Much as marketers build a brand, the public health community needs to build meaning around the term ‘ultra-processed’. The best brand names are evocative, but even a bland name can be infused with meaning by a good marketing campaign. While we’ve seen food, alcohol and tobacco companies shamelessly build positive brand images around their harmful products, the public health community has been notoriously negligent of public health messaging and branding. ‘Non-communicable diseases’ is a case in point, a clunky, technical term that defines an important category of diseases—cancer, heart disease, diabetes and more—by what they are not, and is little known outside public health circles.
Aspects of a comprehensive global response to the proliferation of ultra-processed foods and beverages can be learnt and adapted from other strong public health efforts to deal with the equally devastating harms of dangerous products. Look no further than tobacco control to see where the public health community has achieved huge policy wins and strong public understanding of the consequences of consuming a dangerous product. Much of this success is a result of using tried and tested marketing techniques coupled with a faithful adherence to the science of tobacco’s harms.
If we are to stave off the devastation to our food system and our health, governments with the support of the global public health community need to urgently implement effective strategies that lead to decreasing consumption of these unhealthy products and enable healthier choices. One such strategy would be to establish the image of ultra-processed foods—those glossily packaged, alluringly marketed, ready-to-eat, convenient and tasty products—as the vector for obesity and a risk factor for serious diseases alongside tobacco, alcohol and other unhealthy commodities. It’s time to invest in establishing the negative brand identity that ultra-processed foods and beverages deserve. We could start by taking lessons learnt from tobacco control to build public awareness and campaigns that reveal the true nature of these products and the looming threat to consumers’ health.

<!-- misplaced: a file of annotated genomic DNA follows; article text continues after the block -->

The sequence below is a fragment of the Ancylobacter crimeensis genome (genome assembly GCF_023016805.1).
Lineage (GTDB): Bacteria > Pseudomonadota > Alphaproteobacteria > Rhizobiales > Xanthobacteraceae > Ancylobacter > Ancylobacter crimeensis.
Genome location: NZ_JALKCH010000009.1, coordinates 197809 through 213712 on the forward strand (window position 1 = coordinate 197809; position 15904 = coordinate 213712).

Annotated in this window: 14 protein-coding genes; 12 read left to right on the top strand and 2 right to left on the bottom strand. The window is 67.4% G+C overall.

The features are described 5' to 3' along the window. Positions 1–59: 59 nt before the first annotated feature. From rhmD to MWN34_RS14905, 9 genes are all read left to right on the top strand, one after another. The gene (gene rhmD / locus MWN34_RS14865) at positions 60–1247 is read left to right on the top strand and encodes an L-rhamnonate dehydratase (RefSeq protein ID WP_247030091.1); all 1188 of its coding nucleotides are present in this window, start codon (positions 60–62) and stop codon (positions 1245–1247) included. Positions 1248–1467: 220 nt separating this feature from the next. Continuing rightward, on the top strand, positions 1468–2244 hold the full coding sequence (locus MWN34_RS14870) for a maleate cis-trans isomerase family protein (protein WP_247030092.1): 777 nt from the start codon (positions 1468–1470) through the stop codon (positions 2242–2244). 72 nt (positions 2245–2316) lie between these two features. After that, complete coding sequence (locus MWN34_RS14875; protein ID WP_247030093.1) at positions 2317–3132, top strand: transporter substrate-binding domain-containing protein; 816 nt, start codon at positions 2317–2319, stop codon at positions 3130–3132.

Another approach is to warn consumers on the packaging itself. A number of countries have introduced or propose to introduce front-of-package warning labels on unhealthy food as they look for policy levers to improve population nutrition status in an effort to reduce the unsustainable burden of poor diets on individuals, governments and society. These existing efforts warning about foods that are high in saturated fat, salt and sugar could be further strengthened by incorporating an ‘ultra-processed’ warning label to signal an independent, additional measure of unhealthiness. Such a label would enhance consumers’ existing knowledge about harmful single nutrients to a broader understanding of unhealthiness based on the level of food processing. Imagine a label on the front of a box of cookies, packet of cereal or bag of crisps that says: ‘Warning: this product is ultra-processed AND it is high in (saturated fat/salt/sugar)’ (figure 1).
For those countries that have already adopted front-of-package labels and for those that see the enormous public health potential of nutrient warning labels, our proposal is not to ‘throw the baby out with the bathwater’ but to build on successes and consider incorporating ultra-processing and strong public education campaigns into future updates as an acknowledgement of the current strength and growing breadth of evidence.
Data availability statement
There are no data in this work.
Patient consent for publication
The authors gratefully acknowledge Bloomberg Philanthropies for their generous support, Rob Moodie for his review, Johnny Hsu and Rebecca Still for design, and Ally Davis and Karen Schmidt for editorial support.
Handling editor Seye Abimbola
Contributors Conceptualisation: TC, NM and AK; formal analysis: SW and NM, writing – original draft: TC and NM, writing – review and editing: TC, AK, NM. All authors have read and agreed to the published version of the paper.
Funding This work was supported by grants from Bloomberg Philanthropies. However, Bloomberg Philanthropies was not involved in any aspect of the evaluation studies or in the writing of this paper.
Competing interests None declared.
Provenance and peer review Not commissioned; externally peer reviewed.